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Book Review: Liberalism by John Gray

NOVEMBER 01, 1986 by RICHARD EBELING

Minneapolis: University of Minnesota Press • 1986 • $9.95

The twentieth century has frequently been labeled the “age of collectivism.” Since the first World War, the spirit of individual liberty and the policy of economic freedom have appeared to be irrevocably on the decline. Every conceivable form of State con-trot and management has been tried during the past 75 years: socialism, fascism, Nazism, welfare statism, and interventionism. And each has failed, bringing nothing but tyranny, poverty, and a lost sense of hope in its wake.

But now with the twenty-first century less than 15 years away, the age of collectivism may be drawing to a close. And in its place may be coming a new liberal era. This is what makes Liberalism by John Gray such a valuable handbook. In a mere 100 pages, Professor Gray outlines the history of liberalism from ancient times to the present, and gives a concise and insightful analysis of the major tenets of the liberal point of view.

It is important to realize that by liberalism, Professor Gray means classical liberalism, i.e., the political philosophy which has emphasized that civil liberties and economic freedom are inseparable, both requiring respect for private property in a competitive, free market environment.

The historical half of the book traces the origin of liberal ideas to the ancient Greeks and Romans. But, as Professor Gray points out, the individualist foundation of liberalism only really developed in the seventeenth century in the writings of such thinkers as Benedict de Spinoza and John Locke. However, it was only in the eighteenth century that a general liberal world-view and philosophy was systematically developed by the Scottish moral philosophers, the French philosophes, and the American founding fathers.

While liberal ideas predominated throughout the nineteenth century, Professor Gray points out that an era of full laissez-faire never existed and liberal policies in general were on the decline by the 1870s. A major villain in the story is John Stuart Mill who flirted with socialism and redefined liberalism in such a way that opened the door to the redistributional welfare state. The liberal era ended with the First World War and the growth in State power and control over economic affairs.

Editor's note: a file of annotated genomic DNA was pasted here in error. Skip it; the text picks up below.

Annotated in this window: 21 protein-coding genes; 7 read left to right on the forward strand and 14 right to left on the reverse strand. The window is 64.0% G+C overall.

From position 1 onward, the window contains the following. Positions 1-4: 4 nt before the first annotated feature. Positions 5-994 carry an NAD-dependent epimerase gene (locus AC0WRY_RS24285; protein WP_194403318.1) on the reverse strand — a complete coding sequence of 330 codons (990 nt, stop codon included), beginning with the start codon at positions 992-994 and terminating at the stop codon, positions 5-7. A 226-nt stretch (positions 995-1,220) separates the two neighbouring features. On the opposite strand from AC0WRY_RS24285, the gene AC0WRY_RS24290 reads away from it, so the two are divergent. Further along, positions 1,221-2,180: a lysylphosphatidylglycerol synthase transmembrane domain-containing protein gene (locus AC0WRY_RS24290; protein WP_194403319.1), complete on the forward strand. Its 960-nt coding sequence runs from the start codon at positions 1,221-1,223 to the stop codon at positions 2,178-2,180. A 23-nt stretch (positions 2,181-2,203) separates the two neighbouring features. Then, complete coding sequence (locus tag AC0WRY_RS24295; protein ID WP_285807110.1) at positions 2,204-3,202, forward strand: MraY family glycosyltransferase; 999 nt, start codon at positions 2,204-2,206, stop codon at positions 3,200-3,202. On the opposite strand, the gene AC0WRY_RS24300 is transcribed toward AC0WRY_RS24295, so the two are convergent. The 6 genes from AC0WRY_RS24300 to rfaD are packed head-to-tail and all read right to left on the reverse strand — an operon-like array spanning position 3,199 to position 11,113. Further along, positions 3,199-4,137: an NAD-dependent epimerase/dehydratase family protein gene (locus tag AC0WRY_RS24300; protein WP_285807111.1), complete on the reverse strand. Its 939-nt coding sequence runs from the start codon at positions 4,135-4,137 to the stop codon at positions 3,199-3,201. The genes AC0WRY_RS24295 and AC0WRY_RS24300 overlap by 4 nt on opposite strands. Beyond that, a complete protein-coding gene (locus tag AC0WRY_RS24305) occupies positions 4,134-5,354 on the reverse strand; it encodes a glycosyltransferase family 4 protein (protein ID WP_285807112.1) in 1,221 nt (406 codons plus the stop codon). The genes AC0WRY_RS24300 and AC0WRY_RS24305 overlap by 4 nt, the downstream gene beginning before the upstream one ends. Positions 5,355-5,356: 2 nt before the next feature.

Now that collectivism has been tried and found wanting, there is new interest in the liberal alternative, and Professor Gray analyzes the premises of liberalism in the second half of his book. He discusses the alternative foundations that have been offered for liberalism—natural rights, utilitarianism, and contractarianism—and explains the strengths and weaknesses of each. He contrasts the alternative “negative” and “positive” meanings of freedom and their relationship to each other.

In a chapter on “Individual Liberty, Private Property and the Market Economy,” Professor Gray defends economic freedom for the protection of individual liberty by drawing upon the writings of Austrian Economists, particularly the works of F. A. Hayek (who has defined the market economy :as a “spontaneous order” of mutual and voluntary cooperation).

Professor Gray brings the book to a close with a discussion ,of the “legitimate” functions of the minimal, liberal State and the possibilities for classical liberalism in the future.

One of the most difficult problems in the past was to know which h single book to recommend to someone interested in knowing more about the classical liberal ideal, but who was not up to reading through a half dozen lengthy works. Professor Gray has now solved that dilemma with a readable and concise volume. []

Freeman readers may order copies of John Gray’s Liberalism at $10.95 each (includes shipping) from Laissez Faire Books, Department F, 532 Broadway, New York, NY 10012, (212) 925-8992.

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November 1986

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